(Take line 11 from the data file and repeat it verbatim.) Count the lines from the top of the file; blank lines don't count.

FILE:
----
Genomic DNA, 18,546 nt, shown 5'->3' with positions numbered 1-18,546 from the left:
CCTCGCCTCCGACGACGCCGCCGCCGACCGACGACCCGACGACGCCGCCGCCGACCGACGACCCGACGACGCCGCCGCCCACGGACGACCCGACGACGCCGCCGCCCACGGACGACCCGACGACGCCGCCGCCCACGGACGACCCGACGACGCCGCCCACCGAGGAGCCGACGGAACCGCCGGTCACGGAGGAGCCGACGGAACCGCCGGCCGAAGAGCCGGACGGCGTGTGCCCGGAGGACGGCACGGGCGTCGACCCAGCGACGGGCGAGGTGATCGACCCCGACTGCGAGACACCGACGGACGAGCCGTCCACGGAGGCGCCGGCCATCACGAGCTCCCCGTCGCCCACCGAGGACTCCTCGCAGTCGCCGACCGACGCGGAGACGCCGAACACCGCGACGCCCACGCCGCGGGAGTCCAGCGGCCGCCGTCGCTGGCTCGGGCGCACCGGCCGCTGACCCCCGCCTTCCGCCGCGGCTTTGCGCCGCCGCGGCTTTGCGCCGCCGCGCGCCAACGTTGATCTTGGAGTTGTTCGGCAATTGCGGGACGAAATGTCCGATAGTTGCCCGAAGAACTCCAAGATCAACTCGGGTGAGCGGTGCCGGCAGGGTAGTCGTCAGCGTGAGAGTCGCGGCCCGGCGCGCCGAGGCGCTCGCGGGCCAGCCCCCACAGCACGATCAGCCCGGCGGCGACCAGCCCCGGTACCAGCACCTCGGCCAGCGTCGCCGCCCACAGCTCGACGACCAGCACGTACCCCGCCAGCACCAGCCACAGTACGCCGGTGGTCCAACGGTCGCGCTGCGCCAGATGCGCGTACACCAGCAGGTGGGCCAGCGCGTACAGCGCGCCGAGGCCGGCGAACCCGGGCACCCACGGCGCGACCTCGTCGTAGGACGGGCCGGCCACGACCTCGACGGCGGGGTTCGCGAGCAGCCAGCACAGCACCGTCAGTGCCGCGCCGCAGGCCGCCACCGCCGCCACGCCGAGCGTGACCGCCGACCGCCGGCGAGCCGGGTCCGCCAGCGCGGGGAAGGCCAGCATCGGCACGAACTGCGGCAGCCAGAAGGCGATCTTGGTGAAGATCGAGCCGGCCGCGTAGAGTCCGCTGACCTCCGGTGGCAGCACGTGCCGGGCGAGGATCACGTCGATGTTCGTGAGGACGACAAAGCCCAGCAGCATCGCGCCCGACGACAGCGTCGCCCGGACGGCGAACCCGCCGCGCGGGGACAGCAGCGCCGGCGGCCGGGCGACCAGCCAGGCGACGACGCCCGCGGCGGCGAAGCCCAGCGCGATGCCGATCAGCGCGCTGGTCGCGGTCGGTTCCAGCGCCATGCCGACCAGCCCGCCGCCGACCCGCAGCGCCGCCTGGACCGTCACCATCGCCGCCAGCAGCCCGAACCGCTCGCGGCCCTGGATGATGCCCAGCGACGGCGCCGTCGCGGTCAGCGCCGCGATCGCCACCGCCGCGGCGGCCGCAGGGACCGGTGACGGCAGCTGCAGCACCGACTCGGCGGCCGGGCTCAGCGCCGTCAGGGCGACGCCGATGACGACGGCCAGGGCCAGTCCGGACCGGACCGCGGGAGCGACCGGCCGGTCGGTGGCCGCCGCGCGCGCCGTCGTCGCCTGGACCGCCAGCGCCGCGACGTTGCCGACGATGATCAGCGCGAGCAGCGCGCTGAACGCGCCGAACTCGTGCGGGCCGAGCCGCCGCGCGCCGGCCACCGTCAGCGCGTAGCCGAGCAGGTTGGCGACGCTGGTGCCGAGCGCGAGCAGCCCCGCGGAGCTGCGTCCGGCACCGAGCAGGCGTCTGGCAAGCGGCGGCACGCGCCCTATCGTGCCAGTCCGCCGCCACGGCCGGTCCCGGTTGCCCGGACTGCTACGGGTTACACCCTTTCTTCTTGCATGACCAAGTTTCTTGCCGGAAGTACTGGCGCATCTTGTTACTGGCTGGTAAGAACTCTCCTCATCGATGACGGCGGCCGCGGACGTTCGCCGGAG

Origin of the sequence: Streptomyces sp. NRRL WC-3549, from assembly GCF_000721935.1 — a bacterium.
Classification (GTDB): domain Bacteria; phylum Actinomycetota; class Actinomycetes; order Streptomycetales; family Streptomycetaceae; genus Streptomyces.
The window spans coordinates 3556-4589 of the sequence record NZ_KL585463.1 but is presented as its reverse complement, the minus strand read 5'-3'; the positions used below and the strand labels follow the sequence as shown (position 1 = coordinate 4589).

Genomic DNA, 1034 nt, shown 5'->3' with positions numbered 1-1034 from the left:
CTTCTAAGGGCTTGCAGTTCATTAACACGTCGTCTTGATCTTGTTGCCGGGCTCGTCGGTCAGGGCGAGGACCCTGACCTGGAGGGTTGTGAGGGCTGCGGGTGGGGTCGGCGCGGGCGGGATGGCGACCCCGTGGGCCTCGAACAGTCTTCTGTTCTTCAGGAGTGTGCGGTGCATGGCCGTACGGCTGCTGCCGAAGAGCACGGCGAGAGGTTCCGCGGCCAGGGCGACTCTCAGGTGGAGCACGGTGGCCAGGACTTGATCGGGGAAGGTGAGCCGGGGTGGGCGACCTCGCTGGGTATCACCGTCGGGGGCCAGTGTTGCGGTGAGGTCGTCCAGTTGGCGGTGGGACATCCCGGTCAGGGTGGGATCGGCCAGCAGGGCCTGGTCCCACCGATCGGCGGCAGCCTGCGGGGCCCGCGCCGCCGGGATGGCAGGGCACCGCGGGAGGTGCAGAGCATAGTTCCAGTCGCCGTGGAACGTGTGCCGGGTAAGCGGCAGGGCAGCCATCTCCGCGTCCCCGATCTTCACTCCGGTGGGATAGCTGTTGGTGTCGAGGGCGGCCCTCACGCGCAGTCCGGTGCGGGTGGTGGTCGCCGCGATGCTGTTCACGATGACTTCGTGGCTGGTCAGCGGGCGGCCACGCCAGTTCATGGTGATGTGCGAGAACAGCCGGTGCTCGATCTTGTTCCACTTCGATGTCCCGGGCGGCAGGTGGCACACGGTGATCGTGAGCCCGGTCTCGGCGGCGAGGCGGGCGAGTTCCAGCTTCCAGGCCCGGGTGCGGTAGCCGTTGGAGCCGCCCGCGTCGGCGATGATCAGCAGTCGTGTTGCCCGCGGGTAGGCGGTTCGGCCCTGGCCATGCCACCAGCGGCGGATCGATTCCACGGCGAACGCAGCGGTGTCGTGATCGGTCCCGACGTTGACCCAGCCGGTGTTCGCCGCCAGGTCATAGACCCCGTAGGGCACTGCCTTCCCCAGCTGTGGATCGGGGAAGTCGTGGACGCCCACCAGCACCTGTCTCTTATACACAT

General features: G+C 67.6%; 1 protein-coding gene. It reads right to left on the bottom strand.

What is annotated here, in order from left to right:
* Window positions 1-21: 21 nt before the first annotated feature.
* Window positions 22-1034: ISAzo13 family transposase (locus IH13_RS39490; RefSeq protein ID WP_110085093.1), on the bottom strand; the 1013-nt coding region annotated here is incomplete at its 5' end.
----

* Window positions 22-1034: ISAzo13 family transposase (locus IH13_RS39490; RefSeq protein ID WP_110085093.1), on the bottom strand; the 1013-nt coding region annotated here is incomplete at its 5' end.